Microsoft continues to embrace open source and community driven content. The latest evolution comes in the form of Microsoft PowerShell help reference. PowerShell help is the reference content that shows up in the product when the Get-Help command is run on a cmdlet. The content is also displayed on docs.microsoft.com.
Previously, Microsoft PowerShell help for Office content was in a proprietary system deep inside an undisclosed location known only to the top echelons of decision makers and content developers. Microsoft decided to open source this content using Git and GitHub. Making a transition from a proprietary system to an open source system is never easy.
PlatyPS is an open source tool that provides content transitions such as creating new Markdown formatted files from PowerShell modules. Microsoft used the tool to jump start the open source reference content on GitHub. Microsoft started by creating a one-way transition from the Office modules into Markdown content.
Next, PlatyPS was used again as a set of workflows to consolidate and merge the multiple product versions. The result was a streamlined set of content with a single reference file, across all product versions, per cmdlet name.
With this done PlatyPS continues to be used to update content and generate the packages that the Update-Help system uses to update help within the Office products. Microsoft chose PlatyPS because it provides a simple, commonly acceptable and understandable markdown markup language that is easily updated by the broader community yet continues to work with the PowerShell help and update system.
The PlatyPS tool is incredibly powerful and was a perfect fit for the open source efforts of Microsoft PowerShell.
We started with nearly 60,000 Office cmdlet reference articles on TechNet. We used PlatyPS to merge these down to just over 7,000 distinct references, resulting in a single reference per unique cmdlet. This was achieved by leveraging the new Merge-MarkdownHelp feature in PlatyPS.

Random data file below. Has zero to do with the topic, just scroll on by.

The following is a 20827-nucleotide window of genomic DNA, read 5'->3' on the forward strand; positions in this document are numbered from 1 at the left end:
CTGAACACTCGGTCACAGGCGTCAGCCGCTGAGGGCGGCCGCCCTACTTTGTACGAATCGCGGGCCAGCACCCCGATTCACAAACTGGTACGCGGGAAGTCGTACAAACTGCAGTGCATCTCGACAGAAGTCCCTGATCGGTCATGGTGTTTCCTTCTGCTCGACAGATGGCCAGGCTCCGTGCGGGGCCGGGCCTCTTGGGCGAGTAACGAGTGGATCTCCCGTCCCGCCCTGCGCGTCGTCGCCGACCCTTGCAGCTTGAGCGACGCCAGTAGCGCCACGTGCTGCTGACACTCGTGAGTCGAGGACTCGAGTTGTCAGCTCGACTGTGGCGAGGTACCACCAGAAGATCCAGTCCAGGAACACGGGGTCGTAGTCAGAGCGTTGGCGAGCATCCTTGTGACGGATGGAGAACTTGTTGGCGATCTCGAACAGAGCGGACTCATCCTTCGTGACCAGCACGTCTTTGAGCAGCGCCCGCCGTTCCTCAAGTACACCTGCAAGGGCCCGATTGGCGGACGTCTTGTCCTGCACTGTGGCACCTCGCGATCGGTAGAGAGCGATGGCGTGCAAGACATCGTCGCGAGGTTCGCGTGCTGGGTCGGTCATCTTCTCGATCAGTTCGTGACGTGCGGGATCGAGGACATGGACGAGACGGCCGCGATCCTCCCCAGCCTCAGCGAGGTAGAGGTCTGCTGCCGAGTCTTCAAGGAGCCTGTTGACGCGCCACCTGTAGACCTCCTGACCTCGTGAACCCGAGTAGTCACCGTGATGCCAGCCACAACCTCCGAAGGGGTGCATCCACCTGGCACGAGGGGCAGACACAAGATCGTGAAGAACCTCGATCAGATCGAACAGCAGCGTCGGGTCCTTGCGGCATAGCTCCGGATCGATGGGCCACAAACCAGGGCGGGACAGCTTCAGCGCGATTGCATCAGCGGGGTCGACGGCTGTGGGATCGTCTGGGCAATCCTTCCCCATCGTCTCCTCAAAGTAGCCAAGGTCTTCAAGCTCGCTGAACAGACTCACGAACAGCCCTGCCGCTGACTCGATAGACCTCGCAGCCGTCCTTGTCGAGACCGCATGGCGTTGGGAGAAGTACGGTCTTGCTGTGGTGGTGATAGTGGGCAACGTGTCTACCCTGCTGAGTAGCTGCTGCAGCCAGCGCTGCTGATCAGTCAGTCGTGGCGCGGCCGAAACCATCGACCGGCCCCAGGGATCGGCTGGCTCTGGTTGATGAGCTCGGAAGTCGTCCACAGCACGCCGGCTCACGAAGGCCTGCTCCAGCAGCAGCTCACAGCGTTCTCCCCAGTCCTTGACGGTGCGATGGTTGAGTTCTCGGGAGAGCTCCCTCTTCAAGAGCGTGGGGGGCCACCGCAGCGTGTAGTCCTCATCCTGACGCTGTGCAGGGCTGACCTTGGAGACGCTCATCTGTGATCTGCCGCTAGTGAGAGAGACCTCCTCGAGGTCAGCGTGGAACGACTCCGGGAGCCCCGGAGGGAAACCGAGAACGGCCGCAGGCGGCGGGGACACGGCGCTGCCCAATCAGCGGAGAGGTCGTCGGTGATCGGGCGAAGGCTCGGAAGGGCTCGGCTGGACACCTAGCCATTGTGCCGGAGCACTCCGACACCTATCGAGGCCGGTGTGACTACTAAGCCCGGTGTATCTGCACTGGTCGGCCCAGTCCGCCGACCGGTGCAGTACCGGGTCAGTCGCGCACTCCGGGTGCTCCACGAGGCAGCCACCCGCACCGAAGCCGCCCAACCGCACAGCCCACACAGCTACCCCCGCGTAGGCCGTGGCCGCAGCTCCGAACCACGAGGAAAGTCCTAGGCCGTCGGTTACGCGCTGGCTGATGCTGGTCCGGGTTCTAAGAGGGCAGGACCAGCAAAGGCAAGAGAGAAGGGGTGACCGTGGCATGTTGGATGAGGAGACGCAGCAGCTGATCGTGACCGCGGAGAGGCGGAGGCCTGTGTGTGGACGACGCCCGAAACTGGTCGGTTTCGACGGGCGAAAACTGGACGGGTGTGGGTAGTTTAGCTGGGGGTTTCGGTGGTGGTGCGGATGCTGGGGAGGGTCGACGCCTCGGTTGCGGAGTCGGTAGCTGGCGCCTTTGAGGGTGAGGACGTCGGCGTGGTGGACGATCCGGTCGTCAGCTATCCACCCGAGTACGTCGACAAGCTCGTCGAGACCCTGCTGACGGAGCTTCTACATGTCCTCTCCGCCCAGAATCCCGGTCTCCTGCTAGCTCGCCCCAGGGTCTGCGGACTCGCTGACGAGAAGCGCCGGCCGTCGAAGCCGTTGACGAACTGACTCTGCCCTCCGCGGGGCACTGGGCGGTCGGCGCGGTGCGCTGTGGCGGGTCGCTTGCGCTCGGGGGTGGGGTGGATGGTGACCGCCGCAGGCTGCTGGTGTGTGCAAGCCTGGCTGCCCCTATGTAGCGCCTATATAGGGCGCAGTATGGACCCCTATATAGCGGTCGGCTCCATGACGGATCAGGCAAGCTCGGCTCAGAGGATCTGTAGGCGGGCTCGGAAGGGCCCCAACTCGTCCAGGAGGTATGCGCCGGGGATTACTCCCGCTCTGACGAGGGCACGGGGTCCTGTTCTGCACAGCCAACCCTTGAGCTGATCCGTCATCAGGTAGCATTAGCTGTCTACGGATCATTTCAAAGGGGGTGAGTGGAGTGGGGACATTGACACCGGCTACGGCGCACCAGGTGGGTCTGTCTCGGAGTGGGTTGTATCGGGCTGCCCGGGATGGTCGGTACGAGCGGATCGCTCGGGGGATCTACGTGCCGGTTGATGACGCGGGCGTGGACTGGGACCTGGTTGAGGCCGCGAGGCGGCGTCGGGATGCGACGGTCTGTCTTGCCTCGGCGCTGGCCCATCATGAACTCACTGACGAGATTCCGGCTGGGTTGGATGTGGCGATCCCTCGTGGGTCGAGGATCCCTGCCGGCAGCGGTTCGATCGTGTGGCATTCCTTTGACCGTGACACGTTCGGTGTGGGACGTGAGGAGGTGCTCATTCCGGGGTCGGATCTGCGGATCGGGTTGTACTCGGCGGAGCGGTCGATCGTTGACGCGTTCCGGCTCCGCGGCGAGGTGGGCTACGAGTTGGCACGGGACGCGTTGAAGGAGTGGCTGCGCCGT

The Merging of multiple articles into a single article has several benefits. One of the biggest is that it shines a spotlight on the content and forces an action to address issues and ‘clean up’ content. This results in much cleaner help content and customers win. It also results in better search experience because you will only see one result per cmdlet as opposed to 4 or 5 nearly identical topics.
The products included:
SharePoint Server 2010
SharePoint Server 2013
SharePoint Server 2016
Project Server 2010
Project Server 2013
Project Server 2016
Lync Server 2010
Lync Server 2013
Skype for Business Server 2015
Skype for Business Online
Exchange Server 2010
Exchange Server 2013
Exchange Server 2016
Office Online Server
In addition, Microsoft is working with the community as the 2019 wave of Office is released. The content for 2019 is being developed on GitHub with the help of all interested parties. This will ensure the content will be reviewed by all interested community members before being used in production.
Benefits of Open Source to Office
Open source content has a number of benefits to Office and the Office community. In particular, the community can take ownership of the content and help each other by sharing tips and tricks that appear right in the source content. The content also moves away from a 'ship it' mentality and is constantly improving in a harmonious cycle. As issues are found the results go back into the content and the product to provide constant improvements. This removes the bottleneck for feedback loops and opens the door for content and product innovation with direct customer and community participation.
An open model also allows content to be easily extended. For example, a big request has been downloadable offline content. This is possible now since all content is in markdown on GitHub. An iPhone or Android app or Windows Store app can be developed to pull the content and work in an offline first mode. The possibilities are really only limited by the desire of the community and effort to make something happen.
The end result is that the community, such as MVP’s and highly engaged customers, can take ownership and drive the best content for everybody.
Using an open source project to kick-start a new open source project shows the power of the strategy. Since the inception of the open source PowerShell for Office project in late 2017 the reference content has already dramatically increased in contributions and quality. As of mid 2018 there are well over 2,000 commits by over 60 unique contributors and the numbers are growing daily. The power of the community is already proving key to the next evolution of Microsoft’s content strategy.